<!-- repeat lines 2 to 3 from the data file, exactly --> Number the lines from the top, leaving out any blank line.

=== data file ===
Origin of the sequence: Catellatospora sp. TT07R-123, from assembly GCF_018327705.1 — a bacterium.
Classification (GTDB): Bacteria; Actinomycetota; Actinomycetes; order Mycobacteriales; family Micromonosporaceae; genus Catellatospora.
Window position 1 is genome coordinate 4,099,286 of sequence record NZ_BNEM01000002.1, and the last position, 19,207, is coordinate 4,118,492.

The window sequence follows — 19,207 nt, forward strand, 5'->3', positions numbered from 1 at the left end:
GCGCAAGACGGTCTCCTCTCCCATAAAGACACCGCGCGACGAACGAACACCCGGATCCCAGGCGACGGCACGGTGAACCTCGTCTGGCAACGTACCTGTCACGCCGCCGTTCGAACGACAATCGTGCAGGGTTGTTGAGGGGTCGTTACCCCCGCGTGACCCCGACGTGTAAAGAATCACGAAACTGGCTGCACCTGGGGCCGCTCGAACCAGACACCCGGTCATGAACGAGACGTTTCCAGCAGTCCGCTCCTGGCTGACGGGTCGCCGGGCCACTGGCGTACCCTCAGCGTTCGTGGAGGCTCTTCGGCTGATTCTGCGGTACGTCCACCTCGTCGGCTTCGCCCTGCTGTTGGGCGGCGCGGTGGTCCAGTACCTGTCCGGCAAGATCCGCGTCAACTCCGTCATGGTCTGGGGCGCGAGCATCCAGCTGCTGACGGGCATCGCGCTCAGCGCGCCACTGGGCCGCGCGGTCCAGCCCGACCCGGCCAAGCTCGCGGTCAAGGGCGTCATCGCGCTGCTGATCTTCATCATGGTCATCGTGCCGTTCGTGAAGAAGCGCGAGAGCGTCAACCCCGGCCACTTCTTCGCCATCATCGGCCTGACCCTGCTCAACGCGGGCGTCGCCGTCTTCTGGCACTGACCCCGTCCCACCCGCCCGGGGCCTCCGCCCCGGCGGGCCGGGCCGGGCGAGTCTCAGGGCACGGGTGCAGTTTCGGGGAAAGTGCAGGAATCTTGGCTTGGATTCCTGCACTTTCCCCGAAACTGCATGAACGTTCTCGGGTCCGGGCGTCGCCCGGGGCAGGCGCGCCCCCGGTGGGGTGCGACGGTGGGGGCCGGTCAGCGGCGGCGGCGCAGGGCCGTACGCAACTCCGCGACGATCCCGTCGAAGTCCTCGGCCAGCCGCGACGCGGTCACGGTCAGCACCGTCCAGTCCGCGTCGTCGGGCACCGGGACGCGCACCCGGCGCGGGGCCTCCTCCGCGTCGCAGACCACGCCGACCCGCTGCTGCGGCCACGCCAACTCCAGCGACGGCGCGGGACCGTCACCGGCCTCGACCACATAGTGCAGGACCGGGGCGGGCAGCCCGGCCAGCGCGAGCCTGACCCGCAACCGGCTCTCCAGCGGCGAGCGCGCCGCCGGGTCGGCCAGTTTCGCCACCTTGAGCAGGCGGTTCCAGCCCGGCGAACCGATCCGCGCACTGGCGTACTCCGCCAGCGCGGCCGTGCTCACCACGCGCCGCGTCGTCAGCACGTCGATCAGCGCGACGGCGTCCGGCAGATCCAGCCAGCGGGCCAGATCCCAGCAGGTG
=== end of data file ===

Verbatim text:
Classification (GTDB): Bacteria; Actinomycetota; Actinomycetes; order Mycobacteriales; family Micromonosporaceae; genus Catellatospora.
Window position 1 is genome coordinate 4,099,286 of sequence record NZ_BNEM01000002.1, and the last position, 19,207, is coordinate 4,118,492.